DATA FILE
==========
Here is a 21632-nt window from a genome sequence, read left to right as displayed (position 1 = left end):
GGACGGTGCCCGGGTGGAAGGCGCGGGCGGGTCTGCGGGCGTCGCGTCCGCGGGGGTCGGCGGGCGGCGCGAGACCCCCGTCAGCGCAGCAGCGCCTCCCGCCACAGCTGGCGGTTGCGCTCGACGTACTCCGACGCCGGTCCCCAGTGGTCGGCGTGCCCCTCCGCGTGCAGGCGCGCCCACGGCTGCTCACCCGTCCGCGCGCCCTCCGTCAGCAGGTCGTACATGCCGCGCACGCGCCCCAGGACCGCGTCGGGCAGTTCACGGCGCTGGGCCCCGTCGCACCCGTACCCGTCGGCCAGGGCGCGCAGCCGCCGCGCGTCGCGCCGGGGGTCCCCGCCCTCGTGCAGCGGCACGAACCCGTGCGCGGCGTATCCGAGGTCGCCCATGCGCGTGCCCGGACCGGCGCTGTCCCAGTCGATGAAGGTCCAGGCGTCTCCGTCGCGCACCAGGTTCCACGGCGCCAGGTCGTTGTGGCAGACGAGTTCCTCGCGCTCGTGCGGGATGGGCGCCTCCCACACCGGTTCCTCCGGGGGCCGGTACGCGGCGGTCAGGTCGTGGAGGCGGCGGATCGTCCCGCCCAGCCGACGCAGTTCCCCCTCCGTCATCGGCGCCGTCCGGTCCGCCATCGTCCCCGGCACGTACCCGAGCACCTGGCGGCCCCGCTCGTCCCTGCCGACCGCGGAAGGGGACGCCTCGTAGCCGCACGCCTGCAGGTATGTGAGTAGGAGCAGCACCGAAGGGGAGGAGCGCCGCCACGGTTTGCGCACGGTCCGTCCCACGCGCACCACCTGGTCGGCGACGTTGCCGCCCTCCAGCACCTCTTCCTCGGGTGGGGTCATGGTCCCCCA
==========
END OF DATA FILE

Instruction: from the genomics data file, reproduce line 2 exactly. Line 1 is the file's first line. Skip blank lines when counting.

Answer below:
GGACGGTGCCCGGGTGGAAGGCGCGGGCGGGTCTGCGGGCGTCGCGTCCGCGGGGGTCGGCGGGCGGCGCGAGACCCCCGTCAGCGCAGCAGCGCCTCCCGCCACAGCTGGCGGTTGCGCTCGACGTACTCCGACGCCGGTCCCCAGTGGTCGGCGTGCCCCTCCGCGTGCAGGCGCGCCCACGGCTGCTCACCCGTCCGCGCGCCCTCCGTCAGCAGGTCGTACATGCCGCGCACGCGCCCCAGGACCGCGTCGGGCAGTTCACGGCGCTGGGCCCCGTCGCACCCGTACCCGTCGGCCAGGGCGCGCAGCCGCCGCGCGTCGCGCCGGGGGTCCCCGCCCTCGTGCAGCGGCACGAACCCGTGCGCGGCGTATCCGAGGTCGCCCATGCGCGTGCCCGGACCGGCGCTGTCCCAGTCGATGAAGGTCCAGGCGTCTCCGTCGCGCACCAGGTTCCACGGCGCCAGGTCGTTGTGGCAGACGAGTTCCTCGCGCTCGTGCGGGATGGGCGCCTCCCACACCGGTTCCTCCGGGGGCCGGTACGCGGCGGTCAGGTCGTGGAGGCGGCGGATCGTCCCGCCCAGCCGACGCAGTTCCCCCTCCGTCATCGGCGCCGTCCGGTCCGCCATCGTCCCCGGCACGTACCCGAGCACCTGGCGGCCCCGCTCGTCCCTGCCGACCGCGGAAGGGGACGCCTCGTAGCCGCACGCCTGCAGGTATGTGAGTAGGAGCAGCACCGAAGGGGAGGAGCGCCGCCACGGTTTGCGCACGGTCCGTCCCACGCGCACCACCTGGTCGGCGACGTTGCCGCCCTCCAGCACCTCTTCCTCGGGTGGGGTCATGGTCCCCCA